• the responsibility of the Committee in relation to support for the economic policy of His Majesty’s Government, including its objectives for growth and employment; and
  • matters to which the Committee should have regard in exercising its functions.

This document contains the Treasury’s recommendations to the Committee and specifies the government’s economic policy.

A. The government’s economic policy

The government’s economic policy objective is to achieve strong, sustainable and balanced growth. Price and financial stability are essential pre-requisites to achieve this objective in all parts of the UK and sectors of the economy.

To achieve this objective, the government’s economic strategy consists of:

  • operationally independent monetary policy, responsible for maintaining price stability and supporting the economy;
  • responsible fiscal policy where debt as a proportion of GDP falls over the medium term, supported by strong and independent institutions, and a credible macroeconomic framework maintaining sustainable public finances, while providing the flexibility to support the economy;
  • supply side reforms to promote investment, skilled employment, infrastructure, and enterprise to create a more pro-growth environment in all parts of the UK, increasing long-term energy security and delivering Net Zero;
  • maintaining a resilient, effectively regulated, and internationally competitive financial system that supports the economy, while protecting consumers and safeguarding taxpayer interests.

B. Matters that the FPC should regard as relevant to the Bank’s Financial Stability Objective, and the responsibility of the Committee in relation to the achievement of that objective

The FPC is charged with contributing to the Bank’s Financial Stability Objective primarily by identifying, monitoring and addressing risks to the resilience of the UK financial system as a whole. It should ensure that it considers all parts of the UK financial system, prioritising as appropriate. It should also ensure that it considers all types of risks to the stability of the UK financial system as a whole or a significant part of that system, including financial and non-financial (such as cyber and operational) risk, prioritising as appropriate. The purpose of preserving stability is to contribute to avoiding serious interruptions in the vital functions which the financial system as a whole performs in our economy: notably, the provision of payment and settlement services, intermediating between savers and borrowers, and insuring against risk (for individuals, businesses and financial market participants).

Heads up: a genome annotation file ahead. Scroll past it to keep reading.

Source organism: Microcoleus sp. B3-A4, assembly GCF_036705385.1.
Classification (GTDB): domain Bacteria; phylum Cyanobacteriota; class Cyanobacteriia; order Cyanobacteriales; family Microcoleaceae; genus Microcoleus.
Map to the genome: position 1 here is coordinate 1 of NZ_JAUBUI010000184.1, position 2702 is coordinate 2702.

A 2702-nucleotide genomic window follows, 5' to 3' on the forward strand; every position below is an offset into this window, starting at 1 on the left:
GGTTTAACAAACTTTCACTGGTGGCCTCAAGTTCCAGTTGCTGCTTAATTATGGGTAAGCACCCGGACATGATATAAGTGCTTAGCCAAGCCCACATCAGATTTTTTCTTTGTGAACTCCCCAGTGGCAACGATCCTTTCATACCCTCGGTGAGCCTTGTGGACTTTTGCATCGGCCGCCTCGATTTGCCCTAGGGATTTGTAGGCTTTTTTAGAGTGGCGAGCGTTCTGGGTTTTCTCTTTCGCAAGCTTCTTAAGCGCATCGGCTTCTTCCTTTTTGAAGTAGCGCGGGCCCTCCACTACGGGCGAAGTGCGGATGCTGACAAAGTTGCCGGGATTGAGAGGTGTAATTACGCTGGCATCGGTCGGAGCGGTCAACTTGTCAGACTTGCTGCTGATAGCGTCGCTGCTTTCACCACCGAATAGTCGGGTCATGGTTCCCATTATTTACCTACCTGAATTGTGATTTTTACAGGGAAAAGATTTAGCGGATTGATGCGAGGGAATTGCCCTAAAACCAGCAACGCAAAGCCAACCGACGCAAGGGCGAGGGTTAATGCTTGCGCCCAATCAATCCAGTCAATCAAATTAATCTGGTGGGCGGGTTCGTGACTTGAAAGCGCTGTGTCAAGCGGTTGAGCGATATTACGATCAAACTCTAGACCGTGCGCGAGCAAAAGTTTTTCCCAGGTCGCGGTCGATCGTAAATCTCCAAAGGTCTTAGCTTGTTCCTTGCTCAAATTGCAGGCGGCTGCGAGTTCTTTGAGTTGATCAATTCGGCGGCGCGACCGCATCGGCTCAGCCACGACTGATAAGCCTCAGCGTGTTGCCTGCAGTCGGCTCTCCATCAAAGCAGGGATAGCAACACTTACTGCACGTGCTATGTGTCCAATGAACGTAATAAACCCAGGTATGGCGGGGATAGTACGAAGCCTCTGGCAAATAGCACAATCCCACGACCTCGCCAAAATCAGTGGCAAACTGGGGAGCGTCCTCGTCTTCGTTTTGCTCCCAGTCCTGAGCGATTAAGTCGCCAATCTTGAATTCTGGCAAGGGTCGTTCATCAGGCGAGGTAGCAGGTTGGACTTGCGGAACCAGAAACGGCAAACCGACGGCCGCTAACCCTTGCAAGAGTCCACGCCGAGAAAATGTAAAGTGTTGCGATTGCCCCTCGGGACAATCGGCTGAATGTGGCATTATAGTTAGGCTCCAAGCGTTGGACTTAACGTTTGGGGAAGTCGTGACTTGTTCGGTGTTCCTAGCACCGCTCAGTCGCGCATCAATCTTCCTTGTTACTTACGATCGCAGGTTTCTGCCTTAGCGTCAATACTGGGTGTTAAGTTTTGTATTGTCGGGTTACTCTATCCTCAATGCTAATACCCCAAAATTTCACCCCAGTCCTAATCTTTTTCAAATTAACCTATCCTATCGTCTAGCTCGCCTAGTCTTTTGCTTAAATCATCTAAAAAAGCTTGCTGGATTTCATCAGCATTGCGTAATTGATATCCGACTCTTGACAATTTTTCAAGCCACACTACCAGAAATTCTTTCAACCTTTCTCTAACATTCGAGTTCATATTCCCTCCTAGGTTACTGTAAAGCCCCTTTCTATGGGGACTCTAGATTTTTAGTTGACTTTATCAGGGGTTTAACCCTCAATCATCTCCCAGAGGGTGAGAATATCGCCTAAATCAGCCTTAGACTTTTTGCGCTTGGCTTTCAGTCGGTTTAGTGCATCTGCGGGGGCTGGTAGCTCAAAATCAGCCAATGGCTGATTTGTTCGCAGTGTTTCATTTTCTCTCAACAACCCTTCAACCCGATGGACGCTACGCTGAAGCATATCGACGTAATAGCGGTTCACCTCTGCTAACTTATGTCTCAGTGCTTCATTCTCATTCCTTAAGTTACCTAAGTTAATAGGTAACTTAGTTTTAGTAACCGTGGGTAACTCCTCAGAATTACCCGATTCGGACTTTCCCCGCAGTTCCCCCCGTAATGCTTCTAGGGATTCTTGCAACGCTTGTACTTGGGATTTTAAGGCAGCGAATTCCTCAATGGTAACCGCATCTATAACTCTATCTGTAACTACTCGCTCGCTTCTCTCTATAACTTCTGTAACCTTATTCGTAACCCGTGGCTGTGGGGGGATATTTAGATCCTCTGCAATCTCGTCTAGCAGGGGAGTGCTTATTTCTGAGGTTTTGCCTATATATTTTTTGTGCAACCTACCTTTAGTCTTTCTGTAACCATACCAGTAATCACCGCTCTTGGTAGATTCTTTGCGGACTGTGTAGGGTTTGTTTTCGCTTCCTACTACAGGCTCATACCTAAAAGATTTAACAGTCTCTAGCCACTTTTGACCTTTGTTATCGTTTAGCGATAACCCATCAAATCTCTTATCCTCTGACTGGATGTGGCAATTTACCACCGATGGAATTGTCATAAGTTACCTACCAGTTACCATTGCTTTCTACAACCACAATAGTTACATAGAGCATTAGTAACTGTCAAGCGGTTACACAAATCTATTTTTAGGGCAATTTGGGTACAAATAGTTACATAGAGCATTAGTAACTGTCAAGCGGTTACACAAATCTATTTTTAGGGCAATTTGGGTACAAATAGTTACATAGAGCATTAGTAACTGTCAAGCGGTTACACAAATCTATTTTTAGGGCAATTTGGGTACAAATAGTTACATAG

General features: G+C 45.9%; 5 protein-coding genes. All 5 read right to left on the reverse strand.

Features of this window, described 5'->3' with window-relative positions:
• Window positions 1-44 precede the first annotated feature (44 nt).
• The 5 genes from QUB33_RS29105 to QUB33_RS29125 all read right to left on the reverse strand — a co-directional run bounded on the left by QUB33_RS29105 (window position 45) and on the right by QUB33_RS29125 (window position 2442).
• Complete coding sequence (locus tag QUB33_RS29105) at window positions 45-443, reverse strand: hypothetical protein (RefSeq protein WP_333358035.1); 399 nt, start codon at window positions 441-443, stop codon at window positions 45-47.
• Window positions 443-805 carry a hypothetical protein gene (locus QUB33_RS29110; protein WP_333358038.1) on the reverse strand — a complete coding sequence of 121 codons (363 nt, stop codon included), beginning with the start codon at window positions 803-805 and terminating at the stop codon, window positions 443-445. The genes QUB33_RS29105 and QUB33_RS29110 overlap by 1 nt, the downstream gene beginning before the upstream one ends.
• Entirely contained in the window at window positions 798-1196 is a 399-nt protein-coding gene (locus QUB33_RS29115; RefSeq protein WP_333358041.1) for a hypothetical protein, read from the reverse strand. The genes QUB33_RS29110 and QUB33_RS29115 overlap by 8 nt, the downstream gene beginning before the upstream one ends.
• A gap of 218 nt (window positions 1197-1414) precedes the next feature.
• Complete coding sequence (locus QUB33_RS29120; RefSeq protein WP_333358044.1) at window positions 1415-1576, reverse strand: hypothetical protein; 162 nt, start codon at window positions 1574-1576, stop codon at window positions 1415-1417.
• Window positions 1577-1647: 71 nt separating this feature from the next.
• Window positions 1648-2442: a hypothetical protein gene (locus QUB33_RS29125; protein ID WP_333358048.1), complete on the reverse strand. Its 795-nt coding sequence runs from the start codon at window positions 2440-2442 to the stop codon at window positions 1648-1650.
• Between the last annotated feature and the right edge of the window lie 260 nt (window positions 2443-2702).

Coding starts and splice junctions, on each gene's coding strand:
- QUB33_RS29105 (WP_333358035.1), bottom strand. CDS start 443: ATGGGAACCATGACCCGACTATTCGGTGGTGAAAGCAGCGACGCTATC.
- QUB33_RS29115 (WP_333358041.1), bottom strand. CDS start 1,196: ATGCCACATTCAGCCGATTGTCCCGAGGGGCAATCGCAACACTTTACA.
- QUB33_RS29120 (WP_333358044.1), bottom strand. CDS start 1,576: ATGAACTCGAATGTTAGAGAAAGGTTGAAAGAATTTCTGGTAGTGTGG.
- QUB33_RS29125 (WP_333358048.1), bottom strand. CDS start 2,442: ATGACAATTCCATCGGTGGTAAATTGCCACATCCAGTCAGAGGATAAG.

In order for the FPC to carry out its responsibilities, it is essential that the appropriate risk oversight and mitigation systems are in place for non-bank financial institutions. Given the inherent international nature of the risks posed by non-banks, the Committee should place a high priority on building on the ongoing work at the Financial Stability Board and across jurisdictions, to contribute to the development of robust regulatory frameworks for non-banks. Furthermore, while it might not be reasonable to expect market participants to insure against all market outcomes, it is important that lessons are learned from the recent dysfunction in the gilt market and the vulnerabilities associated with leveraged funds that this exposed. The Committee should seek to support this work such that appropriate levels of resilience in the UK financial system are ensured.

The Committee should also continue to regard risks from climate change as relevant to its primary objective. Climate change may pose risks to the stability of the UK financial system, including physical risks, and transition risks, resulting from a transition towards a net zero economy that is sudden, disorderly or more generally fails to appropriately balance environmental and economic factors.

Finally, the role of the Committee is a crucial complement to, but distinct from, those of the regulators. The Committee should also continue to work closely with the Prudential Regulation Committee (PRC) and the FCA to ensure coordination between microprudential and macroprudential policy, so far as it is possible while complying with its objectives. In ensuring it considers all parts of the financial system, the Committee should seek to work in an open and collaborative fashion with other bodies, such as The Pensions Regulator and the Payment Systems Regulator, to identify and seek to address systemic risks and vulnerabilities.

C. The responsibility of the FPC in relation to support for the government’s economic policy

i. Recommendations as to the interaction between the FPC’s objectives

The FPC’s objectives can interact in different ways and over different time horizons. It is therefore important that the Committee gives consideration to this during its deliberations, decision making and communications: